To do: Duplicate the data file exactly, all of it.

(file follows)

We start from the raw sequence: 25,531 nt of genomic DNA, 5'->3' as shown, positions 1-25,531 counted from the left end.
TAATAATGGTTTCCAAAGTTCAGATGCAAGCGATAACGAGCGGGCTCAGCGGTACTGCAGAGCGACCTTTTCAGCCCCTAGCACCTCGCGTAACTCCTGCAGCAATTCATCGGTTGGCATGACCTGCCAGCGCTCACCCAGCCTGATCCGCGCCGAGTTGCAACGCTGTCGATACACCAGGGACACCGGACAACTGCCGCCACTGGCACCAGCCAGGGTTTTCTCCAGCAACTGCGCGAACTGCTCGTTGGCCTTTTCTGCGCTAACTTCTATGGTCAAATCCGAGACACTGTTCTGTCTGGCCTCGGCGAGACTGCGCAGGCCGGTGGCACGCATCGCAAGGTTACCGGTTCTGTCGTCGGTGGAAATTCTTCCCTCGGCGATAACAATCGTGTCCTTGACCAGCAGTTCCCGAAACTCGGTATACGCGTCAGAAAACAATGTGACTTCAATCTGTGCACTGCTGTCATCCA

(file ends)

We start from the raw sequence: 25,531 nt of genomic DNA, 5'->3' as shown, positions 1-25,531 counted from the left end.
TAATAATGGTTTCCAAAGTTCAGATGCAAGCGATAACGAGCGGGCTCAGCGGTACTGCAGAGCGACCTTTTCAGCCCCTAGCACCTCGCGTAACTCCTGCAGCAATTCATCGGTTGGCATGACCTGCCAGCGCTCACCCAGCCTGATCCGCGCCGAGTTGCAACGCTGTCGATACACCAGGGACACCGGACAACTGCCGCCACTGGCACCAGCCAGGGTTTTCTCCAGCAACTGCGCGAACTGCTCGTTGGCCTTTTCTGCGCTAACTTCTATGGTCAAATCCGAGACACTGTTCTGTCTGGCCTCGGCGAGACTGCGCAGGCCGGTGGCACGCATCGCAAGGTTACCGGTTCTGTCGTCGGTGGAAATTCTTCCCTCGGCGATAACAATCGTGTCCTTGACCAGCAGTTCCCGAAACTCGGTATACGCGTCAGAAAACAATGTGACTTCAATCTGTGCACTGCTGTCATCCA